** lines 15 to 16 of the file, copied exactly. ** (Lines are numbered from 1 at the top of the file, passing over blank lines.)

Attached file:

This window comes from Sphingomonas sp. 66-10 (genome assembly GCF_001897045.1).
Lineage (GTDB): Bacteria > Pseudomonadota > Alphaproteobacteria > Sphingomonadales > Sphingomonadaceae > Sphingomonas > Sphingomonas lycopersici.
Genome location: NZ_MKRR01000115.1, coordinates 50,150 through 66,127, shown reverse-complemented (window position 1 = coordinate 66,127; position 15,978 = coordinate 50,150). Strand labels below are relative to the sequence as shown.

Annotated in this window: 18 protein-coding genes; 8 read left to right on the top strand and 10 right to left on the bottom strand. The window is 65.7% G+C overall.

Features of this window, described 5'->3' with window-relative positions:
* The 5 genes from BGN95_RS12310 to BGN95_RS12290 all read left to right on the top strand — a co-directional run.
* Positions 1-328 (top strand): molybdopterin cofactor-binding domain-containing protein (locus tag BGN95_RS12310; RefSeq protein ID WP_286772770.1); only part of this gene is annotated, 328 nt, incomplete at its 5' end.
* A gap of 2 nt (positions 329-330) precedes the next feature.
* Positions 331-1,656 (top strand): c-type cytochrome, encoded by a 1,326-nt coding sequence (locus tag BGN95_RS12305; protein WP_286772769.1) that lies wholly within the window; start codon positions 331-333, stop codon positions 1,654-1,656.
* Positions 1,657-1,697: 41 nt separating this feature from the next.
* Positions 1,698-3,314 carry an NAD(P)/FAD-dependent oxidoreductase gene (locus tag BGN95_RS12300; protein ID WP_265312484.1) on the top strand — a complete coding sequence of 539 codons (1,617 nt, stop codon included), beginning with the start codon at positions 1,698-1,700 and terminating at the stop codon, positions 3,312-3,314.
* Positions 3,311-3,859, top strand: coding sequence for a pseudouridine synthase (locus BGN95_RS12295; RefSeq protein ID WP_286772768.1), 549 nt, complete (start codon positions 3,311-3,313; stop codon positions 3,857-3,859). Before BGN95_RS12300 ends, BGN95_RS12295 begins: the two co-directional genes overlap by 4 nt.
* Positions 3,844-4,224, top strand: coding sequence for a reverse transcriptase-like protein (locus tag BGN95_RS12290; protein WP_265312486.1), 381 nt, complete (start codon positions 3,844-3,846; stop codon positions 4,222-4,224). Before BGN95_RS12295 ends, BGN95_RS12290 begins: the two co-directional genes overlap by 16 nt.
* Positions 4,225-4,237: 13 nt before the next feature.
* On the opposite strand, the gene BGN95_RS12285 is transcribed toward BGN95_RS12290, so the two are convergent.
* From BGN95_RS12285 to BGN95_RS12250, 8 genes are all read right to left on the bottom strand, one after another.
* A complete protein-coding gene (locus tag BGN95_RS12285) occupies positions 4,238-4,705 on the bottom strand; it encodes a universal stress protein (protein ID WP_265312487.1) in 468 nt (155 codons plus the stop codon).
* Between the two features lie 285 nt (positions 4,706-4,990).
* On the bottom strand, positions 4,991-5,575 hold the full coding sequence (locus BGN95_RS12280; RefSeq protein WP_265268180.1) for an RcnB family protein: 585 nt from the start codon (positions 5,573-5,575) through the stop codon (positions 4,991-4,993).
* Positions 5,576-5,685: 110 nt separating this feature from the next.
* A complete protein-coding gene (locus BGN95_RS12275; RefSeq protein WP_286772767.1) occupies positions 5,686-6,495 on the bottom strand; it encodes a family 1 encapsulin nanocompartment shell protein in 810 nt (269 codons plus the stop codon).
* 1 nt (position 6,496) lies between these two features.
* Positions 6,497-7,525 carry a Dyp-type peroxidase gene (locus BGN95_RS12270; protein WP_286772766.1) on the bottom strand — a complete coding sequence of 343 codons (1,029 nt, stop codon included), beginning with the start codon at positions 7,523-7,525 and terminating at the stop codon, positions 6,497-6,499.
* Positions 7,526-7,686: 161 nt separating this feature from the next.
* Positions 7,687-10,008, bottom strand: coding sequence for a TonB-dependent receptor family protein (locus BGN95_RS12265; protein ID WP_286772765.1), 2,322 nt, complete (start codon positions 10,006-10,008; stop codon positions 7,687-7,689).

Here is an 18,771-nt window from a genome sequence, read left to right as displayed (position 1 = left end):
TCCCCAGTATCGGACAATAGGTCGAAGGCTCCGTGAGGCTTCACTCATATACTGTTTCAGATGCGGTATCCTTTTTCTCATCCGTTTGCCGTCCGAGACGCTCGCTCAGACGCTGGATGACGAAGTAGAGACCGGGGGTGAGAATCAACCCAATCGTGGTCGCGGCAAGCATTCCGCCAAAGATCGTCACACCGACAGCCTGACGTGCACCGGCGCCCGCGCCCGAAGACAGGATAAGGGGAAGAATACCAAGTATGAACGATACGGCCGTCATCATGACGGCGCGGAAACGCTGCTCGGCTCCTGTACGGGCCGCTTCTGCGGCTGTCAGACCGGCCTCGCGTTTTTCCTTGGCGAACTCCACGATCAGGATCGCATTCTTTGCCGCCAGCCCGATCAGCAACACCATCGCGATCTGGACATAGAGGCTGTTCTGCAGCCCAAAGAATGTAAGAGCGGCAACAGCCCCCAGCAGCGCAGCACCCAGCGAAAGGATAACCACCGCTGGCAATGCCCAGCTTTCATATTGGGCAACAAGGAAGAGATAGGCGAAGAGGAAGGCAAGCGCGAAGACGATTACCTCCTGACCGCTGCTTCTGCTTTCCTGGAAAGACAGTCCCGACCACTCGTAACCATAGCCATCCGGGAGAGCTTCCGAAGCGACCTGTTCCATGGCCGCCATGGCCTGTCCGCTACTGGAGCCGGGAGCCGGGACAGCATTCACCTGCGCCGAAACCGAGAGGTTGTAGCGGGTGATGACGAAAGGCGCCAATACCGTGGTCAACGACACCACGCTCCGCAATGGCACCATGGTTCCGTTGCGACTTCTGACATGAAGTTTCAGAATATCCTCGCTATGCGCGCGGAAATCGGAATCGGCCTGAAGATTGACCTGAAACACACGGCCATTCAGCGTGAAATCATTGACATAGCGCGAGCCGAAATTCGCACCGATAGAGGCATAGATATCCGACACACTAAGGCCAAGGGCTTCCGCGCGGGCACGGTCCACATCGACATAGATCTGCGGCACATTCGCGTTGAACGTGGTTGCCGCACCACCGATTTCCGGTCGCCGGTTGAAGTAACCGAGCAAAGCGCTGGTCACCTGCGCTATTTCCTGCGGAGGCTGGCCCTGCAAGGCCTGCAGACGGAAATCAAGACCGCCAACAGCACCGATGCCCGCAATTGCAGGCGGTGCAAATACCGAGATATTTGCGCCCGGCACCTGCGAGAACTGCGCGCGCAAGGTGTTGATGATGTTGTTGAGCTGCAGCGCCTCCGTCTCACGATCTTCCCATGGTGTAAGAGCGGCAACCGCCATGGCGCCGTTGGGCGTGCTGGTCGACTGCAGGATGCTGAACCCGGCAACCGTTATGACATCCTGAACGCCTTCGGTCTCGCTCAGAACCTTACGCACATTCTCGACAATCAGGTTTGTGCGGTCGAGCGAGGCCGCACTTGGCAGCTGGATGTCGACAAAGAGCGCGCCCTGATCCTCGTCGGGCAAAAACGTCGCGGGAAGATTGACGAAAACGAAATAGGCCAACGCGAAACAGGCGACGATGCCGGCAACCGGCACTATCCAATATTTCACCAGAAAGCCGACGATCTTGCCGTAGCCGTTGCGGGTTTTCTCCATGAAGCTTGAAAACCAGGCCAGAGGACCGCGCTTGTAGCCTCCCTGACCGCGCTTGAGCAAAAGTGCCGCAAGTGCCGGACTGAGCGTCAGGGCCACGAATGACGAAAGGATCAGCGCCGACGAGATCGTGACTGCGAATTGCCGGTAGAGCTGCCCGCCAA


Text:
* On the opposite strand, the gene BGN95_RS12285 is transcribed toward BGN95_RS12290, so the two are convergent.
* From BGN95_RS12285 to BGN95_RS12250, 8 genes are all read right to left on the bottom strand, one after another.